Tanya Ruckstuhl-Valenti LICSW, MSW
I just heard an interview with Joyce Carol Oats on NPR. She is promoting her new book, A Widow’s Story, a memoir about widowhood. She said something that I think we cannot hear enough: in the wake of an overwhelming experience, we become temporarily stupid.
This is especially important to know during times of crisis, because unfortunately there are predatory people who will try to take advantage of the newly grieving. Joyce shared her experience with an attorney who wanted a huge retainer to protect her from “problems” in the will, a will which had no foreseeable problems. She declined his help. A few years back Consumer Reports published an article about newly grieving family members pressed by funeral directors to purchase expensive burial options as some sort of proof of their love of the deceased. (Please note: I am not categorizing lawyers or funeral directors as predators, I am saying that people are vulnerable when they are grieving and these are specific and concrete examples of attempted exploitation).
What stands between grieving people and poor choices? In Ms. Oates experience it was her friends who kept her going and going in the right direction. Social support is important during the good times, but it is critical during the bad.
Your friends may be affected by your loss, but they are not as affected as you are. Therefore, they will be able to think more clearly than you do regarding the next indicated steps. Whether you are facing the death of a loved one, a major illness, a divorce or a loss of another kind, review your options with a trusted friend (or two) and trust that your intelligence and confidence will return in time.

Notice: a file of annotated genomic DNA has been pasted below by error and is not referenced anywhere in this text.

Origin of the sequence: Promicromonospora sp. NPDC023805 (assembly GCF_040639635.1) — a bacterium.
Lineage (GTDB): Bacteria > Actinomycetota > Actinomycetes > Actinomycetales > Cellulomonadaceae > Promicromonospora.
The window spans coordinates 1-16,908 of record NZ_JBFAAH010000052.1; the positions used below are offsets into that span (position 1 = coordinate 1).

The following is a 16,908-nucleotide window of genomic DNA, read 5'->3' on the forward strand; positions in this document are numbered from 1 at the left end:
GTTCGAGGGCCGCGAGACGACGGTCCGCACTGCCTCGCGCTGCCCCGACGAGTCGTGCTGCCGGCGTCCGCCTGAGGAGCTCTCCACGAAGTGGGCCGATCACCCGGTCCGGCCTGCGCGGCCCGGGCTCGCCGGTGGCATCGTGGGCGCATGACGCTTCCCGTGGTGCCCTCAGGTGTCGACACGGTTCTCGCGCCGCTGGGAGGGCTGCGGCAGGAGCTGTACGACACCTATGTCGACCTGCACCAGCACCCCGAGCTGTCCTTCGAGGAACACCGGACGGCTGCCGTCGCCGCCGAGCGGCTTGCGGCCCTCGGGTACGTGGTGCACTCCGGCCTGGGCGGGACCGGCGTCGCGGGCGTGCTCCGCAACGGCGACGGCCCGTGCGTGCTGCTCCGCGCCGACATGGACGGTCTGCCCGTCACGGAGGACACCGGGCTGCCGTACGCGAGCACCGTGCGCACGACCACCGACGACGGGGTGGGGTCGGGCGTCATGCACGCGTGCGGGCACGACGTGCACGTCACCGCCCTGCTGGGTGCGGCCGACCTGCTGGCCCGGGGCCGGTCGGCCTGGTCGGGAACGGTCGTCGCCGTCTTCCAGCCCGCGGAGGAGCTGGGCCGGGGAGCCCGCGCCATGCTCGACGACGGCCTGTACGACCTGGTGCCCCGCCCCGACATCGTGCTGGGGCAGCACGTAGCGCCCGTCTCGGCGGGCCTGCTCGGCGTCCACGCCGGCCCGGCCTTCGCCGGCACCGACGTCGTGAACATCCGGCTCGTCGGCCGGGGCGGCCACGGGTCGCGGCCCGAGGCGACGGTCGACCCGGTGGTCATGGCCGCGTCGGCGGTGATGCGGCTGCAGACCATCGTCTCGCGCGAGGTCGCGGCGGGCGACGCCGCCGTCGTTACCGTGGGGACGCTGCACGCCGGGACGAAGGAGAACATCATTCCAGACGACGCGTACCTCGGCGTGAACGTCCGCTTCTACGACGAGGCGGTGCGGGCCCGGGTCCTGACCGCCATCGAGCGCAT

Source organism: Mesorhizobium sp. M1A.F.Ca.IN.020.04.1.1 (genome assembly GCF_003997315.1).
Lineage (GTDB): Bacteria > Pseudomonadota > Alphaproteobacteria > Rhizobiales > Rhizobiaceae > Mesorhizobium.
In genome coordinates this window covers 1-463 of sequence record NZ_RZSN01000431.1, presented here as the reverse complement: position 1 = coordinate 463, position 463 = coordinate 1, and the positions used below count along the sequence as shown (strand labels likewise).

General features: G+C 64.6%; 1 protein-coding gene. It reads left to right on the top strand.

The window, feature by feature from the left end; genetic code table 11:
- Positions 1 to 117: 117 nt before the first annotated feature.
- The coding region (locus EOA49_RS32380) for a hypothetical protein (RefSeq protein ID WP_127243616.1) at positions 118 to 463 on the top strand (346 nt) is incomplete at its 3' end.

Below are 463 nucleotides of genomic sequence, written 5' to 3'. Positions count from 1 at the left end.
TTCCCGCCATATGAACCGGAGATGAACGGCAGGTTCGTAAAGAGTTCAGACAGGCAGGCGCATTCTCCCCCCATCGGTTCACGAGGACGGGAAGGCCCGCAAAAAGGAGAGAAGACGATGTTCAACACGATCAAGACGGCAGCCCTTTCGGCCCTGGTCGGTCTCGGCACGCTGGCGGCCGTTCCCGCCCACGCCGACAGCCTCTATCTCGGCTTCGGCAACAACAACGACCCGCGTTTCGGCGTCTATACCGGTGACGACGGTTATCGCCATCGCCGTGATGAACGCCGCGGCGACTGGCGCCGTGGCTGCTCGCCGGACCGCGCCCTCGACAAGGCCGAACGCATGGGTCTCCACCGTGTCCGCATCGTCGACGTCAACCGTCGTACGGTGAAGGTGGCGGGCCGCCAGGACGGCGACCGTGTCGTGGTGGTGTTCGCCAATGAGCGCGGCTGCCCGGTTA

Personally I don’t make any major decisions without soliciting the perspective of my friends because even though I am not currently grieving, I greatly value the awareness my friends offer, and have come to accept that I can’t always tell the difference between my good ideas and my bad ones. For instance when I started my private practice I had the (to me) terrific environmental idea of putting together a wicker basket of washcloths instead of Kleenex for my clients to use. I knew I was planning an unusual thing so I queried my friends.
“Ick” said Melanie, when I told her.
“I wouldn’t even go to a therapist who did that,” said Jari.
“That’s disgusting,” said Lisa.
“Okay then,” I said, and bought Kleenex.
I have come to appreciate that friends are what stand between us and stupidity.
- Grieving the Loss of a Pet (grievingaloss.wordpress.com)
- What Not to Say to a Grieving Family (psychcentral.com)
- Grieving For The Dear Departed (p21chong.wordpress.com)